Freeing the Grid 2012 Grades Are Out – How Does Your State Rank?

Today the Vote Solar Initiative (Vote Solar) and the Interstate Renewable Energy Council, Inc. (IREC) released our official 2012 findings for Freeing the Grid, a policy report that grades all 50 states on two key programs: net metering and interconnection procedures. Together, these policies empower American energy consumers to use rooftop solar and other small-scale renewables to meet their own electricity needs. The report was released during Solar Power International in Orlando.

Now in its sixth year of production, Freeing the Grid is a guide for improving state net metering and interconnection rules. The online report and resource center is designed to make it easy to access, understand and share best practices and state progress on these foundational renewable energy policies.

Freeing the Grid is an invaluable tool for the solar industry, state decision makers and consumers. By measuring our progress on these policies year after year, it tells us where we’ve been and where we need to go,” says Jane Weissman, Executive Director of the Interstate Renewable Energy Council.

“An interesting trend this year: we saw improvement in many states that are already leading our nation’s solar market. Once they got a taste of what solar power can do, they decided they wanted more. Freeing the Grid provides a roadmap for all 50 states to be able to do the same,” said Adam Browning, Executive Director of Vote Solar.

Freeing the Grid 2012 report highlights include:

    • Net Metering: Like rollover minutes on a cell phone bill, net metering gives renewable energy customers fair credit on their utility bills for valuable clean power they put back on the grid. The District of Columbia, Minnesota and New York improved their grades over 2011. Net metering best practices have evolved to include virtual net metering, meter aggregation and other innovative community shared models. New Jersey and Maryland added a bonus point to their already-stellar A’s in Net Metering for allowing meter aggregation.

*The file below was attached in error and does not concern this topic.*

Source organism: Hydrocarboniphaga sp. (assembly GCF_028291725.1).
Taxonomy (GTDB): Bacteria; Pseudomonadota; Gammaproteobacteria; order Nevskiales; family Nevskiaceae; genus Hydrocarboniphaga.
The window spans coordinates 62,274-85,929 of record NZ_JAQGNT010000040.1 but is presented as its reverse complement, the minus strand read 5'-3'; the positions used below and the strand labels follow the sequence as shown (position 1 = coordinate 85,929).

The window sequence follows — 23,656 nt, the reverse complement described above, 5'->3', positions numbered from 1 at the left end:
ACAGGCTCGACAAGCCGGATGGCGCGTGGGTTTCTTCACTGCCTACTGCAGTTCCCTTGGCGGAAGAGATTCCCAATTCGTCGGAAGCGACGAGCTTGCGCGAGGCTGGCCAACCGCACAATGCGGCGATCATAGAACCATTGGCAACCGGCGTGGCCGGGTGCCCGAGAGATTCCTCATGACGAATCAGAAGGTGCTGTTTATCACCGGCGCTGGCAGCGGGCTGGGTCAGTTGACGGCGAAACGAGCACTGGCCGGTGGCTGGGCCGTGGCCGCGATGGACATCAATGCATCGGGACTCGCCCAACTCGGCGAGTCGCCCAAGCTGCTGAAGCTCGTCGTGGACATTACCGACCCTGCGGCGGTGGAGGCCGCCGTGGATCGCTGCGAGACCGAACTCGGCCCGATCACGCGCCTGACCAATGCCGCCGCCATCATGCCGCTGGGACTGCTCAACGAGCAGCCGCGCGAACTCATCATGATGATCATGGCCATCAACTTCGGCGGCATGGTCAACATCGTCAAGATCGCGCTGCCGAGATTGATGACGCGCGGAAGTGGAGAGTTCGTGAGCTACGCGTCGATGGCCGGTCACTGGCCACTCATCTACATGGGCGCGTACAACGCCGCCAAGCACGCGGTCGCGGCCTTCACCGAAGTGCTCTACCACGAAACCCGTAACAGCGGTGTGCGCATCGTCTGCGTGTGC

• Interconnection Procedures: These are the rules and processes that an energy customer must follow to be able to “plug” their renewable energy system into the electricity grid. This process should be straightforward, transparent and fair. Nine states received outstanding A grades this year, a significant improvement from five in 2011 and none in 2007, the first year of Freeing the Grid’s publication.

    • Head of the Class: A record number of states (5!) received A’s for excellence in both net metering and interconnection policies this year: California, Delaware, Maryland, Massachusetts and Utah.

    • Most Improved: Hawaii leapt from an F grade to a solid B in Interconnection. In November 2011, the state adopted simplified interconnection rules for small renewable systems that effectively streamline the previously arduous review process.

  • We have also provided case studies providing a deeper dive into issues at the forefront of policy implementation across the U.S. This year’s In Focus articles provide real world examples of best practices in both net metering (valuing costs and benefits) and interconnection (streamlining connection at high penetration levels), as well as an example of worst practices in net metering (network use charges).

    Freeing the Grid is produced by IREC and Vote Solar in partnership with the North Carolina Solar Center, which manages the DSIRE database. Its grading methodology was also adopted for use in the U.S. Department of Energy’s SunShot Initiative, which aims to reduce the cost of going solar by 75% before the end of the decade.

    Vote Solar is a non-profit grassroots organization working to fight climate change and foster economic opportunity by bringing solar energy into the mainstream.

    Have any Question or Comment?

    One comment on “Freeing the Grid 2012 Grades Are Out – How Does Your State Rank?

    Sabrina Hill

    Well it would be NICE if the Freeing the grid site would load all of the way up, but I got nothing but a blank popup superimposed over the freeing the grid’s homepage background image.

    Comments are closed for this post !!
    Skip to toolbar